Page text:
Your Go-to Guide to Completing the Sale of Your Business

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Katie Fleming

Co-founder and COO of Owner Actions

A seller, a new owner, and a team of professionals work through the steps of completing a sale of a business

Completing the sale of your business is a major milestone. In this article, we’ll explain the last step—the closing process that will take place—and what you’ll be expected to bring to finalize the deal.


What will take place in the closing meeting?

The purpose of this meeting is to finalize the sale. You, the buyer, and the buyer’s attorney will meet to sign and exchange paperwork to complete the transfer of your business.

Negotiations won’t take place at this point in the process. Instead, they’ll occur in the days and weeks leading up to the formal closing. The closing meeting is a separate step that brings the entire sales process to completion.


What will I need to bring?

Plan to bring the following items for completing the sale of your business:


Bill of sale.

You’ll need to provide the buyer with written documentation of the sale of your business. At a minimum, the bill of sale should include:

  • The buyer’s name
  • The terms of the sale
  • The price the buyer paid
  • The date of its transfer from you to the new owner
  • The location where the sale took place


Documentation of the agreed purchase price.

Bring a signed copy of the sales agreement. This document should have been drafted by the buyer’s attorney and then signed by the buyer after you completed your final negotiations.


A signed non-compete agreement (if applicable).

The buyer may require you to sign a non-compete agreement to ensure you won’t attempt to open a competing business in the same market. Review and sign the agreement the buyer provides.


A signed employment agreement (if applicable).

If you plan to remain employed by the business after the sale, bring (or prepare to sign) the employment or consultant agreement the buyer provides.


Your lease agreement (if applicable).

If any leased real estate will be transferred in the sale, bring a copy of the current lease agreements you have in place. The new business owner may need these records to revise the lease agreement and put the obligation in their name.


Vehicle titles (if applicable).

Provide the new owner with the title to any vehicles you offer in the sale. These titles will be essential for transferring their ownership.


Transfer paperwork for intellectual property (if applicable).

If intellectual property is being licensed or assigned through the sale, you’ll need to complete and sign transfer paperwork. Expect the buyer’s attorney to prepare these documents.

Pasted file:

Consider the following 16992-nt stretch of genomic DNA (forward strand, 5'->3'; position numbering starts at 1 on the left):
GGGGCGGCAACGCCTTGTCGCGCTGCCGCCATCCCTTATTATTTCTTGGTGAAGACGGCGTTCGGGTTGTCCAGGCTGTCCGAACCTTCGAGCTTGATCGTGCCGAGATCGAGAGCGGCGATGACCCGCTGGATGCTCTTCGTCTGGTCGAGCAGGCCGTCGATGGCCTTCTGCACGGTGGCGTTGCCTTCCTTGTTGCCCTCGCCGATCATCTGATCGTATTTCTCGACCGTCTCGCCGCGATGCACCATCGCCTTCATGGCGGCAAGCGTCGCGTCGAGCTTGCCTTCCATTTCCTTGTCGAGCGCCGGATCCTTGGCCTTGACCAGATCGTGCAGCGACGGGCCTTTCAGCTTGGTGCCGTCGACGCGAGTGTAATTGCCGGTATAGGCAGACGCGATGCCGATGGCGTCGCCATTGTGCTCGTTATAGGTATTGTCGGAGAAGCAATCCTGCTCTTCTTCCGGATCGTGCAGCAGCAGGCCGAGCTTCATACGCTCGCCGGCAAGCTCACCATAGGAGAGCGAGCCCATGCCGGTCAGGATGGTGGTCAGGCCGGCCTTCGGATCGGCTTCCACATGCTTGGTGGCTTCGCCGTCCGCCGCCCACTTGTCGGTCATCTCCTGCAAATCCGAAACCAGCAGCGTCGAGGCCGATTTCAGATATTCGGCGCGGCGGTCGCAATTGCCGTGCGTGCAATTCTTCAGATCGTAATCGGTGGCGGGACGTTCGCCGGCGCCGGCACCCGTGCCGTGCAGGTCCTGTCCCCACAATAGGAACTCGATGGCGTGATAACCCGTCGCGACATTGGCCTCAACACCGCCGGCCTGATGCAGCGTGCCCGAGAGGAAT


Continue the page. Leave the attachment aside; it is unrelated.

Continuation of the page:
Franchise transfer paperwork (if applicable).

If you’re selling a franchise, you’ll likely need to complete and sign transfer paperwork that your franchisor provides.


Settlement statements, receivables, and payables reports.

Your attorney can help you prepare prorations based on payoff letters, balance sheets, and profit-and-loss statements and offer an up-to-date record of the accounts receivable and payable you’ll pass along to the buyer.


What else will occur?

The new owner may need to work through other documents relevant to the sale of the business. These could include:

  • IRS Form 8594 to document the assets they receive in the transfer and their value.
  • Paperwork to be filed with local tax authorities that verifies the transfer of business inventory


You’ll also ensure that your utilities, phone lines, credit card machines, employment contracts, vendor contracts, and sales contracts are transferred to the buyer and that the buyer has attained the licenses they need to run the business. You’ll also share the locks and keys of your business.

Your attorney can advise you of any additional documents, notes, or agreements you should bring along or have prepared for closing on your new business.

Would you like to connect with an attorney? Start here:


What happens next?

The business will transfer to the new owner, but you still have some obligations to meet.

First, you’ll need to file copies of the documents that were signed and exchanged in the transfer process. Our guide, Recordkeeping After Closing Your Business, can help you take on this task.


Next, you’ll need to fulfill any post-sale training or support obligations that were specified in your contract. Read The Role You Must Play in Post-Sale Training and Support for insight into this step.


If your sale was an asset sale, you’ll also need to take steps to close your business. You can find a wealth of resources on this topic in our Close Your Business library.

Finally, you’ll need to fulfill your final tax obligations. Read Navigate Your Final Tax Filings for Your Small Business for advice on getting started.


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